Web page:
Board OKs high school 2018 trip to Costa Rica

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It might be a bit early for them to start packing their bags, but a group of Colchester High School students are heading to Costa Rica next spring.

At its meeting last Tuesday, the school board signed off on a nine-day trip for 18 students in April 2018 with an itinerary centered on learning about conservation, as well as Costa Rica’s culture and language.

“We’re really excited about this opportunity,” CHS principal Heather Baron said. “It’s really valuable for our students, and it can’t happen at Colchester High School the way it can in Costa Rica.”

The approval comes after an informational session at the board’s April 18 meeting during which the three Colchester world language teachers slotted to chaperone the trip – Carrie Robinson, Keren Turner and Emma Pedrin – laid out the details.

Their plan encompassed educational, travel and eligibility requirements, as well as the safety aspects the district plans to address.

On travel, the teachers proposed arrangements be made through Education First, the largest travel organization in the world with representatives in 116 countries.

The company estimates the trip will cost approximately $3,300 per student.

“We have worked closely with a few reps that have come to the school and the area when there were various conferences up here,” Robinson said. “They were very thorough and very established. For us, they took the guesswork out of this whole process.”

The total cost of the trip includes travel insurance that protects against lost luggage, unexpected life events, medical sickness and travel delays, Turner said. A local, EF-employed guide will also travel with the group 24/7.

“It includes essentially everything from flights and private accommodations to transportation. Any entrance fees, tours – that’s the flat fee,” Pedrin added, acknowledging the trip is expensive.

After discussion with Baron, the teachers decided traveling privately would be the best way to keep the CHS group “intact” while in Costa Rica, Turner said, although it is an added cost.   

Pedrin also noted EF’s flexible approach to payment would be beneficial to students and their families. Payment plans can be arranged, and in an emergency, she said, partial or full refunds are available.

The world language colleagues also mapped out the group’s proposed travel plans while in Costa Rica, starting with their day one landing in the country’s capital, San Jose.

The second and third day will be spent at Playa Palo Seco visiting a crocodile farm and exploring conservation activities. On day four, the student-teacher envoy will see Manual Antonio National Park and after that, the next three days will be spent in the northern Arenal region.

“Activities will include opportunities to see animals in their native habitat, to explore local conservation efforts, to literally get our hands in the dirt and help mapping and planting mangroves,” Turner said.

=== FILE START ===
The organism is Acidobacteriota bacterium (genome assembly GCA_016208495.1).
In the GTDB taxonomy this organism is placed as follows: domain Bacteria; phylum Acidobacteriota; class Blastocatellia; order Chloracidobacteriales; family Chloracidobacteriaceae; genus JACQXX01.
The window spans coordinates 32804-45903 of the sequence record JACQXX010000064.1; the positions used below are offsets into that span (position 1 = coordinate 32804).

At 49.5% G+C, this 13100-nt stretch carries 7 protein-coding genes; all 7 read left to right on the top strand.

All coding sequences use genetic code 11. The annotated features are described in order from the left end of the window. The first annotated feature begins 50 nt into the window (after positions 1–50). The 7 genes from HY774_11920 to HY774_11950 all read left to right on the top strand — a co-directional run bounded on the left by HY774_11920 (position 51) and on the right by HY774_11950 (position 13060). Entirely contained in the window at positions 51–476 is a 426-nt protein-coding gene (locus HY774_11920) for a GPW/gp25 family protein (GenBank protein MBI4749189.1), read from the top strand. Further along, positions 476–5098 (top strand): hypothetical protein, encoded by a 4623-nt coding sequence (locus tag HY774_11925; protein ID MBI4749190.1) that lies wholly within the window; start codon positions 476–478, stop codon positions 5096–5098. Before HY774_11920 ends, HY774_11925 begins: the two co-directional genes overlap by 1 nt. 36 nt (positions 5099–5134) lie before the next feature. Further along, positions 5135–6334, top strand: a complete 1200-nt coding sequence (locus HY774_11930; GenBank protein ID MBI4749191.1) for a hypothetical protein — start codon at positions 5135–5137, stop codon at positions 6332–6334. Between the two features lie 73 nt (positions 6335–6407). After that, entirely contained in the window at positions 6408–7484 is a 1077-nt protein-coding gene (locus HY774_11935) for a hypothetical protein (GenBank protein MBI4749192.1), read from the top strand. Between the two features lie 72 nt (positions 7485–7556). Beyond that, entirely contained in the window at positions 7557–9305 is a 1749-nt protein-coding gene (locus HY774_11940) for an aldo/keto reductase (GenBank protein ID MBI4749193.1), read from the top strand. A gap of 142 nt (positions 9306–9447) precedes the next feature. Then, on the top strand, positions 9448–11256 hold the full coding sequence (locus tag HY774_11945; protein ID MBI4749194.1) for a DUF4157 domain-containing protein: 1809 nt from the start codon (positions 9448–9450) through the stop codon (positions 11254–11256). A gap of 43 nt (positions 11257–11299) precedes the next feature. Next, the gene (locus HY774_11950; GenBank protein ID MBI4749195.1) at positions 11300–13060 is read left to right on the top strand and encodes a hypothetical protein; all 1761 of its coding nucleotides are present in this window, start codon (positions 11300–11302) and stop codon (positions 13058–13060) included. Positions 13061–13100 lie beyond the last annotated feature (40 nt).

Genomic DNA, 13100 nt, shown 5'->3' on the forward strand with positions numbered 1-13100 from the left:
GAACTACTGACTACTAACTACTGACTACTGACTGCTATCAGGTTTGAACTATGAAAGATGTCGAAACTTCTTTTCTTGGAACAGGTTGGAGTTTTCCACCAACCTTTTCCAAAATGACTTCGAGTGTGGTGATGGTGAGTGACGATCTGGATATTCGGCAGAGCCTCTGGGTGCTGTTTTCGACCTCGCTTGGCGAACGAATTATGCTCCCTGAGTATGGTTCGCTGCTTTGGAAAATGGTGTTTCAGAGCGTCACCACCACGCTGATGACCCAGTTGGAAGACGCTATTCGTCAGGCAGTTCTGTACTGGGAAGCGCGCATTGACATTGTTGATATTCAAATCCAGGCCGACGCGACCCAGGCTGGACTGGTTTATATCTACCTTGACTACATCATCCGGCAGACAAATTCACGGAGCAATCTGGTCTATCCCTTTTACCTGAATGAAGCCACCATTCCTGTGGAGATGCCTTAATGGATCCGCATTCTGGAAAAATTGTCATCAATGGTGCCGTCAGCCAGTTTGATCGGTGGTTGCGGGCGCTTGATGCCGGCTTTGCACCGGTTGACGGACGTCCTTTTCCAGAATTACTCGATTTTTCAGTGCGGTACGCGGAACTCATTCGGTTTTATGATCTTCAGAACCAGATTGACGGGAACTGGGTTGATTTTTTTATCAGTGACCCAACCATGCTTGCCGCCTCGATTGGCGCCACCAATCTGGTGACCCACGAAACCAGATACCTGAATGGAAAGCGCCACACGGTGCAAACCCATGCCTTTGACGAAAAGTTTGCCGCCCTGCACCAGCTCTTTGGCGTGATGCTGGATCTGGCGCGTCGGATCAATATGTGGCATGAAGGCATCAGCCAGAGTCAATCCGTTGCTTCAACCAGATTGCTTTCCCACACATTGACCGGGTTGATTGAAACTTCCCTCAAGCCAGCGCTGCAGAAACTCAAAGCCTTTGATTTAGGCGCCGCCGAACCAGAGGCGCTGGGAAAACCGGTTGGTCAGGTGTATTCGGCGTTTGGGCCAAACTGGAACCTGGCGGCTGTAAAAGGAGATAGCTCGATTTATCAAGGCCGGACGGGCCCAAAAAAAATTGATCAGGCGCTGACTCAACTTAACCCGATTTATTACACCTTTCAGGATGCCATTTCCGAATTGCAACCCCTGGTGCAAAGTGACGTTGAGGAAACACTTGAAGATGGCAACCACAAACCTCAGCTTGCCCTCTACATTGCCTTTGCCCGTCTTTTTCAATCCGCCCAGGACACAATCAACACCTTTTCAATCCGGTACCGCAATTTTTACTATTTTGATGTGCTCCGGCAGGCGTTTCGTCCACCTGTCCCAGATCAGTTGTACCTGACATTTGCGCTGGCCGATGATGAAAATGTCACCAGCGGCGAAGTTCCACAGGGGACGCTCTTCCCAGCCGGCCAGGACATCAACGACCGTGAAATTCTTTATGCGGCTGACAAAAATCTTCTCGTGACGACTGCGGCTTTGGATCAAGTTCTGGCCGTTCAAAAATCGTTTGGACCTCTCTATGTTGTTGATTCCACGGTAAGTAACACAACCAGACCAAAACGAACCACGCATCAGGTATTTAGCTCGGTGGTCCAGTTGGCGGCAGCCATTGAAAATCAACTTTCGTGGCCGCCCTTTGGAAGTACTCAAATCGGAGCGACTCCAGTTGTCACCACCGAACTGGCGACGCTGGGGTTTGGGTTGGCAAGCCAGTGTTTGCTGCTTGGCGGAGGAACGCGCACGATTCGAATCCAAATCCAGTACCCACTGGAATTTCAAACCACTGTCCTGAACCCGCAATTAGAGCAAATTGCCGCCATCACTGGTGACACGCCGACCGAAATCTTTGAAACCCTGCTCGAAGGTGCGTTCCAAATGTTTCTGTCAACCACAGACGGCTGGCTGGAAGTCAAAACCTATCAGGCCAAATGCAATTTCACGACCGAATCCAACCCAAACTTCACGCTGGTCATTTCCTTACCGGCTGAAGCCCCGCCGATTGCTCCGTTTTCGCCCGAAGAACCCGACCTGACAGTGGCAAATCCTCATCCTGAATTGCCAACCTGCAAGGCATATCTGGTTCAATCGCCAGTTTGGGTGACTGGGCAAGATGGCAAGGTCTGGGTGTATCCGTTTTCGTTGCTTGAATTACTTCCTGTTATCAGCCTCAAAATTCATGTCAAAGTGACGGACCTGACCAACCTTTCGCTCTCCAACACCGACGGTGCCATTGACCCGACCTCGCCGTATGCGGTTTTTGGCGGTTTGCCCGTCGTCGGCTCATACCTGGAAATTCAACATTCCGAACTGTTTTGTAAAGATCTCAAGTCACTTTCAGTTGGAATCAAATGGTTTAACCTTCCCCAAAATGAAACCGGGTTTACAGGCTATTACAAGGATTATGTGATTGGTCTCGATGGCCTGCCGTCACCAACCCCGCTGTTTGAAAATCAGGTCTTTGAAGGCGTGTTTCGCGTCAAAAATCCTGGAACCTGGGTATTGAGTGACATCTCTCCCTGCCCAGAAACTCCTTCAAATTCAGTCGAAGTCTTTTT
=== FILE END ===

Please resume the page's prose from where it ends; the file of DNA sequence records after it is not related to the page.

The group will return to San Jose for the last two days and tour a coffee plantation before departing.

In terms of eligibility, any CHS student can apply. Although world language is a focus, students who submit applications are not required to be Spanish language students.

“There may be students interested in conservation without the Spanish piece,” Robinson said. “But they certainly would experience a bunch of Spanish.”

A student informational meeting will be held during school day, and from there, students will be given general info and have the opportunity to ask questions, Baron said.

After that, there will be a mandatory student-parent meeting, and a couple weeks later applications will be due.

Following the application and selection process, regular monthly or bi-monthly student and family meetings will be held up until the day of departure, Pedrin said.

Whether they are interested in conservation, language or both, students who embark on the trip will earn .5 credits contingent on pre- and post-travel work, supplemented by additional info and research they will gather on their excursion, Baron said.

Although the details have yet to be hammered out, Baron said each individual’s project will be different depending on the inquiry question on which they based their work.

Although the academic credit was originally presented as optional at the April 18 meeting, Pedrin said it would be made mandatory.

Despite its unanimous approval – minus board member Curt Taylor, who was absent – the board’s decision did not come without questions or contingencies.

In a discussion before the motion for approval last Tuesday, board members raised concerns around procedural and monetary issues.

Board member Linsey Cox noted that while she is a strong proponent of international travel for high school students, she wanted more information about how the high school will continue planning in the coming year.

“I want to make sure that have really clear procedures laid out,” Cox said. “I’m not sure what those procedures are at the building level, but that’ll be really crucial especially when we get these trips so we have a clear school board checklist.”

Board chairman Mike Rodgers also noted the importance of establishing feasible fundraising strategies.

“We have to ask some pointed questions about how we’re going to raise the money to make it equitable for all students with means or without means,” he said. “I really think that we need some feedback after about how those guidelines are met.”

CHS parent Karen Nichols urged the board to approve next spring’s trip.

“It would be an opportunity to allow kids to do something new and different and give kids an opportunity they may not have at home with their own families,” she said.

Moving forward, the language teachers will continue to work with Baron to hammer out final application and project criteria.

“There is nothing like firsthand experience,” Robinson said.